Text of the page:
Staying in touch?

By Bill Shepard

It is hard to find a real bargain these days and to know one when you see it is harder still! Your newspaper may be one of the few that remain. Whether you buy it at a newsstand or have it mailed to your door, your newspaper is a bargain!

Think about it! For little more than the cost of a postage stamp or the price of a cold drink, you can have the News and Press mailed to your door! Nothing can enhance my cup of coffee more than having my paper spread on the table before me as I read of the happenings back home.

Bill Shepard

Bill Shepard

I look forward each week to the day when the mailman delivers my paper. If for some reason it is a day late, I suffer disappointment! Upon its arrival, I scan it quickly, glancing first at the headlines on the front page, then to the Opinion page (wonder why?) and on to the Obit page. Most of the folk that I once knew in Darlington have already had their names appear on that page. That being behind me, I settle down to the catching up with all the new happenings going on in and around Darlington. The staff at the News and Press are doing a great job at keeping all of us informed as to all that is happening all over the county!

This newspaper keeps me in touch with the town and the people that I left behind a long time ago. Through the long years since I have been away, this newspaper has been my link to my hometown! Through this paper, I followed the events as they happened concerning the old mill and the people that worked there. Through this paper, I learned the deaths of many of my childhood friends and acquaintances. I lived in Florida for forty years but this newspaper coming to my home never let me forget the place of my raising.

On one occasion, while living in Florida, I wrote an article for this paper and titled it, “My Unforgettable Teacher”. I was remembering my third grade teacher at St. John’s. Imagine my surprise a few weeks later when I went to my mailbox and found a short letter from Mrs. Edna (Looper) Anderson, who had been my third grade teacher. From that day on until she died, we stayed in touch with each other.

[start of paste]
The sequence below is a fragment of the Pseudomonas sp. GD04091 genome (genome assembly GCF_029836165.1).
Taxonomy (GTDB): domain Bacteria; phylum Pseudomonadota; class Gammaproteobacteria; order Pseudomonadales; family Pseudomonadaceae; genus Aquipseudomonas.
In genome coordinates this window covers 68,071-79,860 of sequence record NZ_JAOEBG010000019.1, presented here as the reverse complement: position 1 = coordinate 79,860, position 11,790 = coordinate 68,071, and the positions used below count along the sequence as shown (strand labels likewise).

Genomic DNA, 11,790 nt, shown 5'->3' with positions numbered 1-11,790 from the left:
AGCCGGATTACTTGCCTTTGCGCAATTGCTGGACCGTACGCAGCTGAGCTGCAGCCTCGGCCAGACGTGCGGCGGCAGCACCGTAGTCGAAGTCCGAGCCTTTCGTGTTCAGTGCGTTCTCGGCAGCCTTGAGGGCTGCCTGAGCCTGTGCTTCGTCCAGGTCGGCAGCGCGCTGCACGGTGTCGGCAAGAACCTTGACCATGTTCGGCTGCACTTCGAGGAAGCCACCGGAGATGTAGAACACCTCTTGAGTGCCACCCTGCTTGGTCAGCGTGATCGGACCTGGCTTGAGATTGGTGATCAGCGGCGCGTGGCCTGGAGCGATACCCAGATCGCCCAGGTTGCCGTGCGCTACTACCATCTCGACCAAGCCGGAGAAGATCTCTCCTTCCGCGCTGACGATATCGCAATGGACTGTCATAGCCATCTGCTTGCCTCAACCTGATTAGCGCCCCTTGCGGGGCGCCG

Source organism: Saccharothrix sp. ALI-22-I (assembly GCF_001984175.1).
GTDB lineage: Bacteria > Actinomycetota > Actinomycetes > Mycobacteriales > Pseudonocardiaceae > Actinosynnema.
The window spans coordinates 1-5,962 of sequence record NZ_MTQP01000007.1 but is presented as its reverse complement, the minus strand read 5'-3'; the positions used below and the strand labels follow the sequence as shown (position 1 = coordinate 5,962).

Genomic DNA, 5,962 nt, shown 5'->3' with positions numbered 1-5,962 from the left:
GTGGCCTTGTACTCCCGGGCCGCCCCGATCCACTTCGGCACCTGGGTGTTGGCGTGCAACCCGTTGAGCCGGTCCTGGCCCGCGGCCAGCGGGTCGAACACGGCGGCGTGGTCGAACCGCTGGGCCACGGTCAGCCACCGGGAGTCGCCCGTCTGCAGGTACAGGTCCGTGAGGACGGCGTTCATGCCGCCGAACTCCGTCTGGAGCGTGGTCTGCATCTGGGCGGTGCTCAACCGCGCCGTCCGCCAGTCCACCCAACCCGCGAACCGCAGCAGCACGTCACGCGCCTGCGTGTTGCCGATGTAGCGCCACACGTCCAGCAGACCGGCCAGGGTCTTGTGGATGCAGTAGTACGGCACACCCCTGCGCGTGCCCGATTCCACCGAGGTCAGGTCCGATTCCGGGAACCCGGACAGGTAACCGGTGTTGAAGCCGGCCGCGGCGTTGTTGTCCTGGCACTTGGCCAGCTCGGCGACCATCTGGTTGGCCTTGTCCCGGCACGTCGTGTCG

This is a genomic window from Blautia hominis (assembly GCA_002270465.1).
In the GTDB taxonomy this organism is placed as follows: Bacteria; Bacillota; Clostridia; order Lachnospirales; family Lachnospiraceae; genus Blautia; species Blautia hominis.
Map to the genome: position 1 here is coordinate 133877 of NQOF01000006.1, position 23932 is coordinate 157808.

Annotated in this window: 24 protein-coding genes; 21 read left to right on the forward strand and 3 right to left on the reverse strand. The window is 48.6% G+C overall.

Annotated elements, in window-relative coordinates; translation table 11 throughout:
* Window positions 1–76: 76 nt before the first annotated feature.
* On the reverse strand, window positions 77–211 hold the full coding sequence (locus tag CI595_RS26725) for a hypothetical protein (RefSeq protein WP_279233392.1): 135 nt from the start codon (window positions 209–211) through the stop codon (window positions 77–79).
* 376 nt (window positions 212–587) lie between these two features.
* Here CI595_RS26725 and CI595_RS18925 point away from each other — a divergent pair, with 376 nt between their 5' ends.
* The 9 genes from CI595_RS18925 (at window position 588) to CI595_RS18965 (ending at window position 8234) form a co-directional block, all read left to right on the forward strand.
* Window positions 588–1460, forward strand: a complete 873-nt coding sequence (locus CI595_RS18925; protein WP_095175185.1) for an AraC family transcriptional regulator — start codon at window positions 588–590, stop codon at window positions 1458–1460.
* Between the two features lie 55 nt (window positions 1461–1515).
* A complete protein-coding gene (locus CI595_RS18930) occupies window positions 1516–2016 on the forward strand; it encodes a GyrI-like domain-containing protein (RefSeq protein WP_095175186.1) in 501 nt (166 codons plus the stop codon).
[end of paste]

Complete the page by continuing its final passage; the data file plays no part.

I cannot imagine Darlington without the News and Press! The two are synonymous! I recall as a young boy, walking barefoot along Pearl Street in Darlington and passing a building with the words News and Press printed on a large window, but did not know that it was a newspaper! Occasionally I would go inside and purchase a pencil or a package of Blue Horse notebook paper. It would be years later that I would know that the words News and Press were the name of a newspaper.

Recently I read in this paper that the Cheraw Chronicle had given up the fight, closed its doors, and surrendered its position in that community. I can only imagine how it will be missed. I thought as I read, what if that was the News and Press instead of the Cheraw Chronicle? God forbid that it should happen, but it could!

Newspapers have come upon hard times, and from strong competition. I recently talked with a newspaper distributor here in the upstate and he revealed to me some of the problems his paper was having staying alive. The competition from TV, computers, and other modern technology is fierce, he said. The man was standing in the lobby of a large store and offering free newspapers to those passing by. When one passerby refused one, the man said to me and said, “See, I can’t even give them away!” How sad!
I am proud to be a subscriber and a supporter of this old paper! It has been reporting the ups and downs of this old town for a longer time than any of us have lived. May it continue to do so!

I had a conversation recently with an old Darlingtonian. He, like myself, had been gone from Darlington many years. He stated that he and another former Darlingtonian decided to visit their old hometown. When they were driving around the square viewing scenes of old memories, he said to the driver, “Turn down Orange Street!” When they arrived at the place where the old mill once stood, he was surprised to see only an open space! He said to the driver, “I wonder if Bill Shepard knows that the old mill has been torn down?” When the caller told me that story, I knew that he had not stayed in touch with his hometown.

Stay in touch with your hometown, and there is no better way than through this newspaper!

[Editor’s Note: Thank you Bill! We love you! ]

Mr. Shepard is a native of Darlington, S.C., and a current resident of Piedmont, S.C. He is the author of “Mill Town Boy” and “Bruised”. He has been sharing his tales of growing up in Darlington for decades, and we are delighted to share them each week.
His mailing address for cards and letters is: Bill Shepard 324 Sunny Lane, Piedmont, S.C., 29673

Author: Duane Childers

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